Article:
Fructosamine Blood Test for Diabetes

Doctor taking blood sample from a patient's finger
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The fructosamine test is similar to the hemoglobin A1c test, but it is not as commonly used. The main difference between the two tests is that the fructosamine test measures your average blood glucose level over the past two or three weeks, while the A1c test is a measurement average of your blood sugar over the past two to three months. In addition, the fructosamine test measures glycated protein in the blood instead of glycated hemoglobin. Sugar molecules that are present in your blood stick to proteins. These proteins circulate in your bloodstream for 14 to 21 days, so measuring them provides a picture of the amount of sugar in your blood for that time period.

Typically, the fructosamine test is used when your doctor wants to keep a closer eye on your blood sugar levels, such as when changes are made in your treatment plan. The test may also be used during pregnancy when your body is changing constantly.

When the Test Is Used

Unlike the A1c test, the fructosamine is not used as a screening test for people who do not have diabetes or who have well-controlled diabetes.

Instead, the fructosamine test is used when the A1c test cannot provide reliable monitoring. For example, if you have had blood loss or hemolytic anemia, the rapid turnover of your blood cells will mean that testing the hemoglobin A1c will be falsely low, so a fructosamine will be more accurate. Also, if you have sickle cell anemia or other hemoglobin variants, the hemoglobin A1c test is less reliable and the fructosamine test may be preferred.

The fructosamine test is also used when you want more information. It is used as an addition to blood glucose logging when you've had a recent change in your medicines or insulin and can help to monitor the effectiveness of the new treatments after just a few weeks rather than waiting months to do an A1c test.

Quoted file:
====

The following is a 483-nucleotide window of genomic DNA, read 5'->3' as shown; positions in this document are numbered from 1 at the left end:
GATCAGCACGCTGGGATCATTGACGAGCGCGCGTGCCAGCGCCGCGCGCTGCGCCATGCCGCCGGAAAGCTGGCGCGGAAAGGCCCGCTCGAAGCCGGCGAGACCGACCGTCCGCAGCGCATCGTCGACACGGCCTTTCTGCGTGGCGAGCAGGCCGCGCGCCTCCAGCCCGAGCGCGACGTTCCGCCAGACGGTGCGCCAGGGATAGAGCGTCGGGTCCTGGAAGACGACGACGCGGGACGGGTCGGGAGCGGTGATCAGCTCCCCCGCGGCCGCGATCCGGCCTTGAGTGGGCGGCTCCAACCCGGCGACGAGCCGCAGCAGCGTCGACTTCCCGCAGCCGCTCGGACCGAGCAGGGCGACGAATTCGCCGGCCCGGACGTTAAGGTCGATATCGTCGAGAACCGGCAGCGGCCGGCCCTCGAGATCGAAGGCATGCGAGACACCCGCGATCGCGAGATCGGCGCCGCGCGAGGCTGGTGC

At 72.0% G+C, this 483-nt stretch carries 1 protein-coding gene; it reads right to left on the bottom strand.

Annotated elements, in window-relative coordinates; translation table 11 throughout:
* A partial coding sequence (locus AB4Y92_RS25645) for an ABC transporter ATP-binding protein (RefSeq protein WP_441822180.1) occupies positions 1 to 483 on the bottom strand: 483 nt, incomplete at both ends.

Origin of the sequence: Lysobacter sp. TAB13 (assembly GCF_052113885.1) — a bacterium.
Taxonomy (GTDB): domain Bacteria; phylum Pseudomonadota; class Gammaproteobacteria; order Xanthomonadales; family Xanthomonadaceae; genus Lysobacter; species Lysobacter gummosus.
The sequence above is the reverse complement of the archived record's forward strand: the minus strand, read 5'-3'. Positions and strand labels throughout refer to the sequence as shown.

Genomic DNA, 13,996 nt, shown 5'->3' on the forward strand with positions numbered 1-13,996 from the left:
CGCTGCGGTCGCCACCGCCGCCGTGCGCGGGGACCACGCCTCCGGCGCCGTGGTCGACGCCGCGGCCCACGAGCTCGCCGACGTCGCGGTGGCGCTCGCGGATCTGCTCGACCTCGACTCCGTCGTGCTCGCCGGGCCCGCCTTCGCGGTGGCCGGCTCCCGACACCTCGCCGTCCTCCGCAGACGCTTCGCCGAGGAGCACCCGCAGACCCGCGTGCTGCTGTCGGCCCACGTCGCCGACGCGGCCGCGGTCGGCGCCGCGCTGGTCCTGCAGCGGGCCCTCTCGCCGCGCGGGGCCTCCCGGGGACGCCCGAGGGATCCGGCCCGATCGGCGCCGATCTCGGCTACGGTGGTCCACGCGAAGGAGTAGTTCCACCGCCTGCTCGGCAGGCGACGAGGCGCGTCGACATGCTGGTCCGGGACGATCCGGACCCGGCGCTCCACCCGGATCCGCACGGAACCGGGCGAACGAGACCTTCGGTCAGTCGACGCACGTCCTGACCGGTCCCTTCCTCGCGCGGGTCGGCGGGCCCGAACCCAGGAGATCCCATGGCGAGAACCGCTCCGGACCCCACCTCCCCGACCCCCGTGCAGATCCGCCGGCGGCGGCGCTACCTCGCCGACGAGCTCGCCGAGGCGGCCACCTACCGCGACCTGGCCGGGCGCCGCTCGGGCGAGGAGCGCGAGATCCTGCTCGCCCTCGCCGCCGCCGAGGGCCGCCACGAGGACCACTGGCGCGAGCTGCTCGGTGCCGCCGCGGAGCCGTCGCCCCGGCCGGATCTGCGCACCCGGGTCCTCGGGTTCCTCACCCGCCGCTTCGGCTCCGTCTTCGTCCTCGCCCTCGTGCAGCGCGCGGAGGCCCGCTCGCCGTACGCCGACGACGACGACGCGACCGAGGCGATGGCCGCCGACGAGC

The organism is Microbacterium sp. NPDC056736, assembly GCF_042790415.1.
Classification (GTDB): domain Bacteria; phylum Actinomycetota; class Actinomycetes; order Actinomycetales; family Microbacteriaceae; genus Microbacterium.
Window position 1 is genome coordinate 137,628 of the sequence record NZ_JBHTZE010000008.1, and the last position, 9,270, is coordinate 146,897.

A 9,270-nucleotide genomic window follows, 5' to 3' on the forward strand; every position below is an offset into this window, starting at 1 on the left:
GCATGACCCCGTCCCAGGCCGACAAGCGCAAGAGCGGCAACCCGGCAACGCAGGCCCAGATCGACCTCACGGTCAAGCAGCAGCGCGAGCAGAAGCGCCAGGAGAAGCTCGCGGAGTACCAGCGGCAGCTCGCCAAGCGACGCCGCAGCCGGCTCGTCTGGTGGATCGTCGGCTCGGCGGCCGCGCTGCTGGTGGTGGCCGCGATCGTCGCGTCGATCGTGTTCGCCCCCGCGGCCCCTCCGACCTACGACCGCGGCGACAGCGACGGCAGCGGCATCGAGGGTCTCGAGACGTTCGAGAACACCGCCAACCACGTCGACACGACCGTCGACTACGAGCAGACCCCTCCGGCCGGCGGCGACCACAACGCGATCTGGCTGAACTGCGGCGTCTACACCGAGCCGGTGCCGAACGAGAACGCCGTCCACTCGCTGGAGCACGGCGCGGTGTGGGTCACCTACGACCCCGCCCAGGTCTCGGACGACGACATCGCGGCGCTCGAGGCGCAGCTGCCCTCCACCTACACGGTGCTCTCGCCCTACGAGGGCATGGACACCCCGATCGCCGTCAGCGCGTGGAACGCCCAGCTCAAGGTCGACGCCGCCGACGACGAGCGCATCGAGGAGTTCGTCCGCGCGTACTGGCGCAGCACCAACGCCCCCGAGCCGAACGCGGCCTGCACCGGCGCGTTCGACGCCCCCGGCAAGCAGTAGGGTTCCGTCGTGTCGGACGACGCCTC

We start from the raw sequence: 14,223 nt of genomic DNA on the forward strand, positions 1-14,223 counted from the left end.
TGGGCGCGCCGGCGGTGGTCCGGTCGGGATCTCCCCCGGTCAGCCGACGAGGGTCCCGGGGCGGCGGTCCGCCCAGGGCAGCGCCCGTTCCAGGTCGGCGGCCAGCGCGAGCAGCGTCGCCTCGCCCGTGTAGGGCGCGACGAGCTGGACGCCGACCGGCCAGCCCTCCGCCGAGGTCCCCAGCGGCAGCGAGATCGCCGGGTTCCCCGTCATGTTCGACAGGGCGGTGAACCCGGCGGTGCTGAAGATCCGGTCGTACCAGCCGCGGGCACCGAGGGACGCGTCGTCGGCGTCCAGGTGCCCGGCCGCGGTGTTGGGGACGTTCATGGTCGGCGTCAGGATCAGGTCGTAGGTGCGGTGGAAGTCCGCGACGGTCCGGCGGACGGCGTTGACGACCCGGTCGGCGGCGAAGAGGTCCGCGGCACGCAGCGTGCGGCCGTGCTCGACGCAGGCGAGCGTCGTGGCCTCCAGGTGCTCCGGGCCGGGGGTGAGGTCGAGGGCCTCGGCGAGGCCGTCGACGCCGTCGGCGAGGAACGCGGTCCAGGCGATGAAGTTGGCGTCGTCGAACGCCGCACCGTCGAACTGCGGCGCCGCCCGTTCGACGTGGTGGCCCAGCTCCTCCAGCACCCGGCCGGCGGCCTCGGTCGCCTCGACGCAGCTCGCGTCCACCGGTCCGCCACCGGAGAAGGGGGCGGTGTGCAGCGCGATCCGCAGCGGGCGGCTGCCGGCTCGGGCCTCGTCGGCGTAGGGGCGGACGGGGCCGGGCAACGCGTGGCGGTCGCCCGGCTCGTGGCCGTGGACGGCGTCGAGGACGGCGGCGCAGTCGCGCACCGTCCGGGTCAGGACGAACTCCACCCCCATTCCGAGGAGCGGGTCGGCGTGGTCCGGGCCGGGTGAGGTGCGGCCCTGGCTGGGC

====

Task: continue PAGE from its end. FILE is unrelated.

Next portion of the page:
The test is also used in gestational diabetes because changes can happen very quickly during pregnancy. The shorter time span of the test allows the doctor to track your blood glucose levels more closely.

How the Test Is Done

This is a blood test done with a sample drawn from a vein or fingerstick and analyzed in a laboratory. Fasting is not required. A home test was formerly produced but discontinued in 2002 as it wasn't accurate.

What the Test Results Mean

The higher the fructosamine level, the higher your average blood glucose level was in the previous two to three weeks. Usually, a trend is monitored with repeat tests. If the results remain high, it shows you have not had good blood glucose control. Your doctor will try to determine the cause and help you adjust your medications, diet, and other factors to maintain better control.

  • For people without diabetes, the fructosamine range is: 175-280 mmol/L
  • For people with controlled diabetes, the fructosamine range is: 210-421 mmol/L
  • For people with uncontrolled diabetes, the fructosamine range is: 268-870 mmol/L

Important Considerations

Sometimes, the reliability of the fructosamine test can be compromised. Any condition that affects serum albumin production, either increasing or decreasing turnover, may affect the reliability of the fructosamine test. Some examples of conditions include:

  • Hepatic diseases (eg. cirrhosis)
  • Nephritic syndrome
  • Thyroid disease
  • Paraproteinemia

In addition, high levels of ascorbic acid (vitamin C) can interfere with the reliability of the test. Therefore, patients should abstain from ascorbic acid supplements for a minimum of 24 hours prior to sample collection.

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